Three important reports were released last month by the USDA, but milk prices showed no reaction. These reports were the October Monthly Milk Production report, the Monthly Cold Storage report, and the Livestock Slaughter report.

One thing to keep in mind is that the information on these reports is already factored into the market in the physical aspect. The milk produced in October has already been manufactured, bottled, dried and consumed or stored. The amount of cheese and butter in cold storage has already changed over the three weeks since the end of the month.

Dairy cattle from the current report were slaughtered three weeks ago and milk production from the remaining or added cows is being processed and is moving through the pipeline. Historically, these reports were watched very closely and Class III futures would move relative to the report results. However, these reports have migrated from market moving to more of a trend indicator and barometer of consumer demand.

Monthly milk production has not shown a decrease from the previous year since June 2004, but the overall trend does show the percentage of growth is slowing. This is understandable, since production cannot grow at a similar or higher rate consistently year after year.

In 2004 the annual year over year change in milk production for the 50 states was only 0.3%. Production then jumped in 2005 as a result of record high prices in 2005 with an average monthly change of 3.5% over the previous year. The annual increase in 2006 was 2.7% and 2007 increased 2.0%. So far the change this year has been an increase of 2.4% over last year with two months yet to go. This is expected to slow down in 2009 as tight margins are expected to limit milk production growth. The USDA expects cow numbers to decrease with a possible overall herd decline of upwards of 100,000 cows. However, they do anticipate milk production to increase, but only by about 1.0%, reaching to 191.5 billion pounds according to their latest Livestock, Dairy, and Poultry report. This is well below the growth of the past few years.

Monthly cold storage reports give an indication of demand. Seasonally, stocks will increase during the first half of the year and then decrease the second half. This year, total cheese stocks increased the first half, but at a slower rate than last year. However, after peaking in June, stocks have decreased more slowly than the previous year. This trend indicates the slowing demand that is being experienced due to the economy. If you can recall, all commodity prices peaked around that time and have basically fallen ever since.

The current lower prices are attempting to find levels where demand will continue strong enough without allowing stocks to grow much further. However, with the current state of the economy, lower prices may not result in consumers increasing their buying habits anytime soon. With jobless claims last week running at a 16-year high, disposable income is becoming tighter and consumers are cutting costs wherever they can. One can only hope that consumers will not cut back much on overall spending for dairy products for nutrition sake.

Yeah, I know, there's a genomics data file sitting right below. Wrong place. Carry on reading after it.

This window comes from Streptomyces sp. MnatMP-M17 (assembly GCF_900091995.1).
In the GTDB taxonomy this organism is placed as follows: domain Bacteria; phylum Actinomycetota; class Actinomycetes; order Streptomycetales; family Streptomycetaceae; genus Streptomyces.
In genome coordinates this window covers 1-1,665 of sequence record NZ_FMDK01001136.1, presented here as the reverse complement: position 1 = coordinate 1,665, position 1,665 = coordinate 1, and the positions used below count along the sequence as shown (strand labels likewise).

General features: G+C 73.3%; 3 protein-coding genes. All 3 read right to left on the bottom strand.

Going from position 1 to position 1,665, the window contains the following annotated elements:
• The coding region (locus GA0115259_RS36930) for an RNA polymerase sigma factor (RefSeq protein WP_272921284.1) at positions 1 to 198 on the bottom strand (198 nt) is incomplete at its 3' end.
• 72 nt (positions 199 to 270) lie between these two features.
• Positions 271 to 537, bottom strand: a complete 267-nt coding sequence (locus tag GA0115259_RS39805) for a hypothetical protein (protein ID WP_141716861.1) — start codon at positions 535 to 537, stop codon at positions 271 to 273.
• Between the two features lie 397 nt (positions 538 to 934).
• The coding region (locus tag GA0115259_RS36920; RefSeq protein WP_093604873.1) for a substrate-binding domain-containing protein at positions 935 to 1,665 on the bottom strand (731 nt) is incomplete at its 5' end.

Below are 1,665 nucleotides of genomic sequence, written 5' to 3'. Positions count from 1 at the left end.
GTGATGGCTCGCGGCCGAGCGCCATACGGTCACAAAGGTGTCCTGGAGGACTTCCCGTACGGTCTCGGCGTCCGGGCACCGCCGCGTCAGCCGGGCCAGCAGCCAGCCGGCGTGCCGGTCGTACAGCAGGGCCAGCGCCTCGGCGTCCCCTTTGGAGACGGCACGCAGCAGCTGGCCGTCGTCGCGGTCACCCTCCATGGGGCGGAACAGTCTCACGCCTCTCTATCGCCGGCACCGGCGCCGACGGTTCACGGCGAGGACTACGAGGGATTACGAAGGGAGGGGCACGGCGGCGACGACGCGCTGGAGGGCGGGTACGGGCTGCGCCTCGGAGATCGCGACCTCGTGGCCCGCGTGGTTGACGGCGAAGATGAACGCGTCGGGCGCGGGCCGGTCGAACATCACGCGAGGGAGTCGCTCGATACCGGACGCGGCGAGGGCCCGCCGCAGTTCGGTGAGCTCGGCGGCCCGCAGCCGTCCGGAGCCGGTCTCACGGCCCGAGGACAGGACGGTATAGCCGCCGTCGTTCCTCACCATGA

The Monthly Livestock Slaughter report indicates profitability on the farm, unless of course, slaughter numbers are increased due to a CWT Herd Reduction program of which the latest round of bidding has now been closed. When the proverbial belt is tightened due to narrow profit margins, the next step is to cull cows heavier eliminating the lower producers from the herd. Periods of high milk prices generally result in lighter culling as the lower producing cows still pay their way and another heifer calf is possible from those cows. So, rather than monthly dairy cattle slaughter being a market mover, it is one of the main reports to show the state of the industry at the farm level.

All in all, these reports and others are important to the industry and will continue to be important to assess supply, demand, and pricing. These reports give us information that we need to make decisions in marketing our milk or milk products.

Upcoming reports to watch for are the November Agricultural Prices report on November 28; the California 4a and 4b prices on December 1; the October Dairy Products report on December 3; and the November federal order class prices on December 5.

 

--Robin Schmahl is a commodity broker and owner of AgDairy LLC, a full-service commodity brokerage firm located in Elkhart Lake, Wisconsin. He can be reached at 877-256-3253 or through their Web site at www.agdairy.com.

The thoughts expressed and the data from which they are drawn are believed to be reliable but cannot be guaranteed. Any opinions expressed are subject to change without notice. There is risk of loss in trading and may not be suitable for everyone. Those acting on this information are responsible for their own actions.

This column is part of the Dairy Today eUpdate newsletter, which is delivered to subscribers biweekly and includes dairy industry analysis, dairy nutrition information as well as the latest dairy headline news. Click here to subscribe.